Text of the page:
By Adriel Tan I-En (17S06C), Secretary; Carman Chew (17A01D), Girls’ Captain; Ryan Teo Zhi Kai (17S07C), Boys’ Captain
Bowlers are often asked: What do you do during training? Do you just go there and throw the ball? Despite what many may assume, throwing the perfect shot actually requires a carefully concocted combination of technical skills, physical stamina and mental stability.
Our coach, Uncle Yong, adopts an array of peculiar methods for our trainings. This includes balancing rings on our heads as we bowl, ‘going on holiday’, which involves walking up and down the alley with 2 ten-pound balls, and the much dreaded ‘shoe sacrifices’, where we place our shoes at the foul line to practise extending our shots.
On top of expanding our technical knowledge, bowling practice also tests one’s patience and perserverance. This is especially so when we attempt to remain calm after a bad shot or after another bowler’s ball crashes into our clean white shoes. With only that many throws, keeping our emotions in check is key in making sure that every shot counts.
Apart from training at Orchid Country Club, we do have physical trainings so that bowler’s can still maintain their fitness during non-peak periods. During these sessions, we go for runs, have circuit trainings and play other games, such as netball or soccer.
Regardless of how strange or even ‘hardcore’ this regime might sound, it is with this formula that our bowlers have managed to clinch the top positions in this year’s ‘A’ division competitions: We managed to beat the tough competition to the see the girls coming in 1st place and the guys coming in 2nd.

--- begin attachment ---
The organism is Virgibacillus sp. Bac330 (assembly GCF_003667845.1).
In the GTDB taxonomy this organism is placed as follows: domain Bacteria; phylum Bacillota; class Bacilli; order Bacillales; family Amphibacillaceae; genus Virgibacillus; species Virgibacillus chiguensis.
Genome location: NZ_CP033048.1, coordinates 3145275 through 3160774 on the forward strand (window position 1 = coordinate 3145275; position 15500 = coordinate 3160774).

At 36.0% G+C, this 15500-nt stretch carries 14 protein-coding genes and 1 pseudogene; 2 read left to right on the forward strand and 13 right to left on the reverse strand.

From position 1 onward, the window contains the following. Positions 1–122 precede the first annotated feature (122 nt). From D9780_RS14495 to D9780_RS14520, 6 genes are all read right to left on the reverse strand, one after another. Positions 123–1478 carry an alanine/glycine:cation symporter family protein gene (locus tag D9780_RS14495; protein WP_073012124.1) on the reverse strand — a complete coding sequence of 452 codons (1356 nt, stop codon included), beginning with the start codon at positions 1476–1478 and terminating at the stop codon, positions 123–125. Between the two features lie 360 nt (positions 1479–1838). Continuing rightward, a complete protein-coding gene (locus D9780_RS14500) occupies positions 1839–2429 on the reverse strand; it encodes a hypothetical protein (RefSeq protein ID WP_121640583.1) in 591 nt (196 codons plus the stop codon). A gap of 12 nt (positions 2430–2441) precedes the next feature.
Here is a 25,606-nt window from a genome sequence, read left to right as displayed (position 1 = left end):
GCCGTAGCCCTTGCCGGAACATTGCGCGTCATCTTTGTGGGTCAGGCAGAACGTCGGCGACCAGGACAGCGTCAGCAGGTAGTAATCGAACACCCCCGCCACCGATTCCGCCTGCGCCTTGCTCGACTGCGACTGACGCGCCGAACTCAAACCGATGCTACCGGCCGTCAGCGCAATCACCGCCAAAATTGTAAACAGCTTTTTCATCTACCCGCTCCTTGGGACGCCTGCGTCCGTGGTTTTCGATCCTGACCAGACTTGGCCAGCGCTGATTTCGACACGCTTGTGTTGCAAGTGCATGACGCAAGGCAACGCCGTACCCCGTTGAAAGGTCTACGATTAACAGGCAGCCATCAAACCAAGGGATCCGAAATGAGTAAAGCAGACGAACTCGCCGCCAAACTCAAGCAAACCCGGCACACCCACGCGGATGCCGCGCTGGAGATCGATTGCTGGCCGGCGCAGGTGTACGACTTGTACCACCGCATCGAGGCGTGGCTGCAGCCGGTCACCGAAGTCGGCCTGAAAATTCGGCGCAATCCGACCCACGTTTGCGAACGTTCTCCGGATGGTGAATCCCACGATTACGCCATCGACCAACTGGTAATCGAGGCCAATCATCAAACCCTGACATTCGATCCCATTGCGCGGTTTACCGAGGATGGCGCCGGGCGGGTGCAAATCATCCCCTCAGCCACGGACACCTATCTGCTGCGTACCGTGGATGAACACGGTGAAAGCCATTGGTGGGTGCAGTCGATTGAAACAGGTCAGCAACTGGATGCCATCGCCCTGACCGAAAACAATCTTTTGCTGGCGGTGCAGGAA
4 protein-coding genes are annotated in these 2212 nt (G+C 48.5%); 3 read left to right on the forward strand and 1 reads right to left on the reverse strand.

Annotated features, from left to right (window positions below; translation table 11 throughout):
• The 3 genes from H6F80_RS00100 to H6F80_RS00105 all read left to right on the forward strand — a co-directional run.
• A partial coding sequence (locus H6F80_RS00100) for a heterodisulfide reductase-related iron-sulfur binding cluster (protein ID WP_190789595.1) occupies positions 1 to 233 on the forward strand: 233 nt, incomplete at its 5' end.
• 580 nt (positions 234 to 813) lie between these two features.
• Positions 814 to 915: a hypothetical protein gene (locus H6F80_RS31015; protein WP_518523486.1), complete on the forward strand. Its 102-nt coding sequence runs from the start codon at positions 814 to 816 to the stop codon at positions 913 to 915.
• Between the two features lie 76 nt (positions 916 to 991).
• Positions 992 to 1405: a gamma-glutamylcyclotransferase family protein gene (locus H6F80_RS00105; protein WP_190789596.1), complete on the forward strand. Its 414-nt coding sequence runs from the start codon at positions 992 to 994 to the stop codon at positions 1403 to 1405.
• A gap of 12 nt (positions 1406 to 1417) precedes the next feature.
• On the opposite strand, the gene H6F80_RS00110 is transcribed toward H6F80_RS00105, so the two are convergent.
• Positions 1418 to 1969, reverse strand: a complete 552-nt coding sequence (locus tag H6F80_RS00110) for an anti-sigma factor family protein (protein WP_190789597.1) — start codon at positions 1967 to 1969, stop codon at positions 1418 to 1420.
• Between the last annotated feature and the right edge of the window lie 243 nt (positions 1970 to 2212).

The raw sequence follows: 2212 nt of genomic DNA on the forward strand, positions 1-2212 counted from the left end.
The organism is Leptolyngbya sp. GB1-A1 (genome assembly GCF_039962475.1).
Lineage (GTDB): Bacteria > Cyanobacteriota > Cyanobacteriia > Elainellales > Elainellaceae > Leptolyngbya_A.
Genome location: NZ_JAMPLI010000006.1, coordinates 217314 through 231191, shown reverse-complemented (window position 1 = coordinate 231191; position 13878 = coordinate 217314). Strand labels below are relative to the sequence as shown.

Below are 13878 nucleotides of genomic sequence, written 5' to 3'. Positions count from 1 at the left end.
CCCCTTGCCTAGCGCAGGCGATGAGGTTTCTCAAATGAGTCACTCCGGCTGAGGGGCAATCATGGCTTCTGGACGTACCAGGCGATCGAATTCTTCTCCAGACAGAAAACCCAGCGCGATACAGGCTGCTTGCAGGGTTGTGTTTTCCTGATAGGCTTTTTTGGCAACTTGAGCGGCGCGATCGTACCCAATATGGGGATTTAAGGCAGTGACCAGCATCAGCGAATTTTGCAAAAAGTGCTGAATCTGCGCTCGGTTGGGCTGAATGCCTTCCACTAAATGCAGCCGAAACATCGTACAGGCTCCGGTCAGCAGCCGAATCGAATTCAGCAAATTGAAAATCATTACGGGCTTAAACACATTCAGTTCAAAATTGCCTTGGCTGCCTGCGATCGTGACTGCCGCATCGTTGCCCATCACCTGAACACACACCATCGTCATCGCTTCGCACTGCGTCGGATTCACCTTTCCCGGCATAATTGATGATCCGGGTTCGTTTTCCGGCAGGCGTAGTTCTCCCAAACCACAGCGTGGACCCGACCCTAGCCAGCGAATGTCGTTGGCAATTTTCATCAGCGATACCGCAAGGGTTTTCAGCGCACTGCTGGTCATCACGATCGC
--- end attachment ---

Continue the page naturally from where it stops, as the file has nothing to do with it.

If you’re a non-competitive soul, and all this talk of trainings and competitions sound too much, you would be heartened to know that we also host a variety of more casual bonding activities throughout the year. Upon entering the CCA, J1s would usually have an induction outing so as to get to know their seniors better. Nearer to competition season, we would also hold a March camp to build up our camaraderie. But nothing beats the memories formed during our informal sleepover the day before ‘A’ divisions where one discovers the full assortment of different characters/personalities in the CCA.
What’s more, our small batch size allows for more interactions and for stronger bonds to be forged. This is essential because contrary to popular belief, teamwork is another pivotal factor for the success of a bowler. Unlike other CCAs that show more tangible examples of teamwork, the teamwork bowling requires is one of maintaining a high team synergy, which gives each bowler the zest to push through long and wearisome tournaments.
Besides building stronger ties within the CCA, this coming year, the batch will also be organising a batch CIP event to reach out to the wider community as well. This year, bowlers would have an opportunity to interact with primary school children from single parent and/or low-income families and to teach them how to bowl afterwards.
So, back to your question on what a bowler does. The short answer is: bowling is really so much more than just routine training sessions. The skills and values – not to mention the friends – that you pick up in this CCA will stay with you for a long long time. If you’re a passionate spirit up for a challenge and looking to join a closely knit community, then look no further, for we warmly welcome you to the bowling family.